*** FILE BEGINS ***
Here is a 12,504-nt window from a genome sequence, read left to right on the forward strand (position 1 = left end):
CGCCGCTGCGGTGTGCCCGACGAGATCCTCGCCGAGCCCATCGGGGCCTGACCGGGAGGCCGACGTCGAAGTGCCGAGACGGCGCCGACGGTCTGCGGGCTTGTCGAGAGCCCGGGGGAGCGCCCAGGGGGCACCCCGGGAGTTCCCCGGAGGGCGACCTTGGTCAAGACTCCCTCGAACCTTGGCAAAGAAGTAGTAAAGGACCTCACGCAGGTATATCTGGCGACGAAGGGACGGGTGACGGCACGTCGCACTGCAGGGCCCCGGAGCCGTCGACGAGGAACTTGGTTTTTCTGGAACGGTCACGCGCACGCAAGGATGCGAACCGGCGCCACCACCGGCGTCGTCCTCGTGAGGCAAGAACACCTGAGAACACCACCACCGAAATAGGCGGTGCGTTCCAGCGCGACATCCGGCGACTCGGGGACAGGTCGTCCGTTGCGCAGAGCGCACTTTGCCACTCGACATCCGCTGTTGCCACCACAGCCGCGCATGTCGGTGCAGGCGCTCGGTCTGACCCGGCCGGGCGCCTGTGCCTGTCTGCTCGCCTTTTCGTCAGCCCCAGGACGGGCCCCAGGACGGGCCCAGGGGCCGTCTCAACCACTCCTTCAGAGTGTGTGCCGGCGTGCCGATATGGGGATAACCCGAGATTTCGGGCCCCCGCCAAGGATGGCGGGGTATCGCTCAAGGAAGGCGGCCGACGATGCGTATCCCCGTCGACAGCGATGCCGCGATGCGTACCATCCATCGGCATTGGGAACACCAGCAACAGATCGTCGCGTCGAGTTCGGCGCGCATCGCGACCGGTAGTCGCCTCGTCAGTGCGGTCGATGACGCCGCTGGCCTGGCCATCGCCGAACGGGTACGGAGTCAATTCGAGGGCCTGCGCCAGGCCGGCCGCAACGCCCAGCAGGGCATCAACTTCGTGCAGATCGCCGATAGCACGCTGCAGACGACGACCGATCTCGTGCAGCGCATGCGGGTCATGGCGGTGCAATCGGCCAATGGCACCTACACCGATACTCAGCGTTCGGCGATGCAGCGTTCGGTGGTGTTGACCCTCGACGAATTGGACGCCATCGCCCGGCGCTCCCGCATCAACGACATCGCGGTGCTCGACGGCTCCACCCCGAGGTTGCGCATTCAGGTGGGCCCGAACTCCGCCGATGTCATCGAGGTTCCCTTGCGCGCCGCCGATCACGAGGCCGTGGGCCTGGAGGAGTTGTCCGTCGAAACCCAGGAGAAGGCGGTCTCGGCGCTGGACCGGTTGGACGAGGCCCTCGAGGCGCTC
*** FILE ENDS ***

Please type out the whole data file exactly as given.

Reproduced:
Here is a 12,504-nt window from a genome sequence, read left to right on the forward strand (position 1 = left end):
CGCCGCTGCGGTGTGCCCGACGAGATCCTCGCCGAGCCCATCGGGGCCTGACCGGGAGGCCGACGTCGAAGTGCCGAGACGGCGCCGACGGTCTGCGGGCTTGTCGAGAGCCCGGGGGAGCGCCCAGGGGGCACCCCGGGAGTTCCCCGGAGGGCGACCTTGGTCAAGACTCCCTCGAACCTTGGCAAAGAAGTAGTAAAGGACCTCACGCAGGTATATCTGGCGACGAAGGGACGGGTGACGGCACGTCGCACTGCAGGGCCCCGGAGCCGTCGACGAGGAACTTGGTTTTTCTGGAACGGTCACGCGCACGCAAGGATGCGAACCGGCGCCACCACCGGCGTCGTCCTCGTGAGGCAAGAACACCTGAGAACACCACCACCGAAATAGGCGGTGCGTTCCAGCGCGACATCCGGCGACTCGGGGACAGGTCGTCCGTTGCGCAGAGCGCACTTTGCCACTCGACATCCGCTGTTGCCACCACAGCCGCGCATGTCGGTGCAGGCGCTCGGTCTGACCCGGCCGGGCGCCTGTGCCTGTCTGCTCGCCTTTTCGTCAGCCCCAGGACGGGCCCCAGGACGGGCCCAGGGGCCGTCTCAACCACTCCTTCAGAGTGTGTGCCGGCGTGCCGATATGGGGATAACCCGAGATTTCGGGCCCCCGCCAAGGATGGCGGGGTATCGCTCAAGGAAGGCGGCCGACGATGCGTATCCCCGTCGACAGCGATGCCGCGATGCGTACCATCCATCGGCATTGGGAACACCAGCAACAGATCGTCGCGTCGAGTTCGGCGCGCATCGCGACCGGTAGTCGCCTCGTCAGTGCGGTCGATGACGCCGCTGGCCTGGCCATCGCCGAACGGGTACGGAGTCAATTCGAGGGCCTGCGCCAGGCCGGCCGCAACGCCCAGCAGGGCATCAACTTCGTGCAGATCGCCGATAGCACGCTGCAGACGACGACCGATCTCGTGCAGCGCATGCGGGTCATGGCGGTGCAATCGGCCAATGGCACCTACACCGATACTCAGCGTTCGGCGATGCAGCGTTCGGTGGTGTTGACCCTCGACGAATTGGACGCCATCGCCCGGCGCTCCCGCATCAACGACATCGCGGTGCTCGACGGCTCCACCCCGAGGTTGCGCATTCAGGTGGGCCCGAACTCCGCCGATGTCATCGAGGTTCCCTTGCGCGCCGCCGATCACGAGGCCGTGGGCCTGGAGGAGTTGTCCGTCGAAACCCAGGAGAAGGCGGTCTCGGCGCTGGACCGGTTGGACGAGGCCCTCGAGGCGCTC